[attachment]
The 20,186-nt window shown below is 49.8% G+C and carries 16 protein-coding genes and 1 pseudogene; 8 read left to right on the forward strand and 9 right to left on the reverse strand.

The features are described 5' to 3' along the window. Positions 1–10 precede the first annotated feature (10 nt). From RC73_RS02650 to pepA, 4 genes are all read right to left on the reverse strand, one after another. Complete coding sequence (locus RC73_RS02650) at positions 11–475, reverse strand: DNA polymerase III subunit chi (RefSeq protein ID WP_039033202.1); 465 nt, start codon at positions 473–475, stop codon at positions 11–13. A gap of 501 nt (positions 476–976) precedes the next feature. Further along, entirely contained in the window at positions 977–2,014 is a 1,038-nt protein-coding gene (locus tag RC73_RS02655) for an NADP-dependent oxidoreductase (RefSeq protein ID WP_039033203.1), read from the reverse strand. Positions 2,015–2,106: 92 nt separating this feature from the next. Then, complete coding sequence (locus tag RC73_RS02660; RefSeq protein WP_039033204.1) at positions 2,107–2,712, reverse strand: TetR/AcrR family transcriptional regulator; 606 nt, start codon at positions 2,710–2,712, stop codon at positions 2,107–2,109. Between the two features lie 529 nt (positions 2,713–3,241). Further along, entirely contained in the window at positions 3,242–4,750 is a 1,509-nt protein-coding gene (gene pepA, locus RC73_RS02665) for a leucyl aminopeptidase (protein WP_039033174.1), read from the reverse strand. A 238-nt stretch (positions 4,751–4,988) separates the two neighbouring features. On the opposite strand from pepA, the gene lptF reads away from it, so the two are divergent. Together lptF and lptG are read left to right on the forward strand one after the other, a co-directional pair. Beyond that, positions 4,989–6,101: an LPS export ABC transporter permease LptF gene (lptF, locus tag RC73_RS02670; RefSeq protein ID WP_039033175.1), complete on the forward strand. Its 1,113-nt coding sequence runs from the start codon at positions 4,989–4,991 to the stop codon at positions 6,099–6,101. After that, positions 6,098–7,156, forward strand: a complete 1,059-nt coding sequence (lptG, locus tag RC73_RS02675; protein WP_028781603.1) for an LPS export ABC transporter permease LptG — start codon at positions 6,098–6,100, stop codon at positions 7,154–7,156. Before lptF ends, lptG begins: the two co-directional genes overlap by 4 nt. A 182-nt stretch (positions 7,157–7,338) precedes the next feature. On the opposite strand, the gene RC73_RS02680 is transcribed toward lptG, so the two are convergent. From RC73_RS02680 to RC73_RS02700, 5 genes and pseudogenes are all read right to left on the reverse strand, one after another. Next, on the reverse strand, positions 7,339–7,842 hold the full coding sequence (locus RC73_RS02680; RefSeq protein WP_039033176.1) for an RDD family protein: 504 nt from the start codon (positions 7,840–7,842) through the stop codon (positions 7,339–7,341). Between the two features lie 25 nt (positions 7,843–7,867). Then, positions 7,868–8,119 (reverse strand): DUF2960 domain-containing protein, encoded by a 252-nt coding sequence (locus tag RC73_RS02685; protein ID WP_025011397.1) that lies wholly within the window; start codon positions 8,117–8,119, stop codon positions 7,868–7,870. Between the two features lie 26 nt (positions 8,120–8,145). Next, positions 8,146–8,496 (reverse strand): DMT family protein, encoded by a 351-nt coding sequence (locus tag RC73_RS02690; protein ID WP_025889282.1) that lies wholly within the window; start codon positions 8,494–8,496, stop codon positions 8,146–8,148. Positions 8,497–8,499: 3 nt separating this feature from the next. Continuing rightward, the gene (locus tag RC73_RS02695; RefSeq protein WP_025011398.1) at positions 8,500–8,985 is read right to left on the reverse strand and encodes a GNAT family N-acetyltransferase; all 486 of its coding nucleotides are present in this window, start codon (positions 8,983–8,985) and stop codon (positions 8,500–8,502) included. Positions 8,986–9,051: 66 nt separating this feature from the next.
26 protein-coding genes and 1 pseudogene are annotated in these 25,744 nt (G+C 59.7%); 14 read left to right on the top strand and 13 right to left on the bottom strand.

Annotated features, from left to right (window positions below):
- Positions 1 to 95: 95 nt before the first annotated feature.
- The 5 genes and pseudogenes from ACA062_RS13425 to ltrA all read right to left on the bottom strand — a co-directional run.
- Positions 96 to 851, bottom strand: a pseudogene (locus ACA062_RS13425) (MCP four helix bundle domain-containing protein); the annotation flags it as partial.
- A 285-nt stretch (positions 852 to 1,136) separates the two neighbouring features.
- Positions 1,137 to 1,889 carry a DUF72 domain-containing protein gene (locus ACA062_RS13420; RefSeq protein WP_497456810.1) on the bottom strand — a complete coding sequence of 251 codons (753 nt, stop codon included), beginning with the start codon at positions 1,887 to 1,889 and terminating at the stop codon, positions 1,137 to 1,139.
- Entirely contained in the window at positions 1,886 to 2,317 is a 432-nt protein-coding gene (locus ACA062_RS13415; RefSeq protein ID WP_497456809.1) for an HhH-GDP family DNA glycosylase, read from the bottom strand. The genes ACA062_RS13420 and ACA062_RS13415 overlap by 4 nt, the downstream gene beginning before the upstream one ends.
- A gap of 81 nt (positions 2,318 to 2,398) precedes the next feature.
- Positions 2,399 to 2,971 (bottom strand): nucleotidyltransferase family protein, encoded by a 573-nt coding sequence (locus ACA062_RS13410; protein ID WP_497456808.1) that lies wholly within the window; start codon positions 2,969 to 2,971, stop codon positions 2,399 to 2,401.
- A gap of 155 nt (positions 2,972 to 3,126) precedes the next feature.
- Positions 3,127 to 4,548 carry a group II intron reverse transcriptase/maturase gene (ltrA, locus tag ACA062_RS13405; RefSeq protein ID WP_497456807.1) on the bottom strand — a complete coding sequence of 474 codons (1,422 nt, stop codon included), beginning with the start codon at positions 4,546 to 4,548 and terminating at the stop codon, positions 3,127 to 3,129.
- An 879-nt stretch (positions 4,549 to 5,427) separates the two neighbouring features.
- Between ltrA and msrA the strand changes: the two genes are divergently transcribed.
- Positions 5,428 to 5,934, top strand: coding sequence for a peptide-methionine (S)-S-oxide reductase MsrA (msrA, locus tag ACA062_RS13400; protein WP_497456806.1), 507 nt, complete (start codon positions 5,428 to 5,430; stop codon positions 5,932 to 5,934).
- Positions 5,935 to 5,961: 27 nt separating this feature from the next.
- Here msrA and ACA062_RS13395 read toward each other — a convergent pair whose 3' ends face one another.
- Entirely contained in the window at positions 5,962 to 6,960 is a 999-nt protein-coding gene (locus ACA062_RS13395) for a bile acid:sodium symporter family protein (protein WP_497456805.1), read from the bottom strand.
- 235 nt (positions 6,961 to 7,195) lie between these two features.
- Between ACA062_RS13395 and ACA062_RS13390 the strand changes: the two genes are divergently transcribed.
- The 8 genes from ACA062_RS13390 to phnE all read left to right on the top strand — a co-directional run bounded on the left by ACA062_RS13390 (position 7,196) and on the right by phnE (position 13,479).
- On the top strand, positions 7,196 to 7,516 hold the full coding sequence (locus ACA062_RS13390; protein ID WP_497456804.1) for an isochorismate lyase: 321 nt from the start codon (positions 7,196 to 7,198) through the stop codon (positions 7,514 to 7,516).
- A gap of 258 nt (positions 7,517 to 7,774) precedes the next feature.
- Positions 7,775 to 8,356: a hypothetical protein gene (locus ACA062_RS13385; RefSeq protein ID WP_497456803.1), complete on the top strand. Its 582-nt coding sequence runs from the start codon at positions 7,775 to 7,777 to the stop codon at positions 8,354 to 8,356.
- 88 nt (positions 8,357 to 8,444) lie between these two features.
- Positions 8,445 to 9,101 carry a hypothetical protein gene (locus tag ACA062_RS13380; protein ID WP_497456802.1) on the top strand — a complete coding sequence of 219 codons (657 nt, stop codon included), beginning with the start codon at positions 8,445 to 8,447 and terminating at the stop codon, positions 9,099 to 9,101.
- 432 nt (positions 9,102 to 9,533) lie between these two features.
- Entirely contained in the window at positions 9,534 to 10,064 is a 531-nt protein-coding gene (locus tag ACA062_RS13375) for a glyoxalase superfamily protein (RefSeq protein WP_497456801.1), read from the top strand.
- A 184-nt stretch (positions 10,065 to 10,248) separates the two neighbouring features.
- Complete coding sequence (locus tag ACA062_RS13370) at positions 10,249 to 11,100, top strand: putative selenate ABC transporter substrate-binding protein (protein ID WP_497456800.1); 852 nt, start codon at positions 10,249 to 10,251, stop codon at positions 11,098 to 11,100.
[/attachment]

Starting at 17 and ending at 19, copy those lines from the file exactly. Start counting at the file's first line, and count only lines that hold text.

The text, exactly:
- Positions 5,428 to 5,934, top strand: coding sequence for a peptide-methionine (S)-S-oxide reductase MsrA (msrA, locus tag ACA062_RS13400; protein WP_497456806.1), 507 nt, complete (start codon positions 5,428 to 5,430; stop codon positions 5,932 to 5,934).
- Positions 5,935 to 5,961: 27 nt separating this feature from the next.
- Here msrA and ACA062_RS13395 read toward each other — a convergent pair whose 3' ends face one another.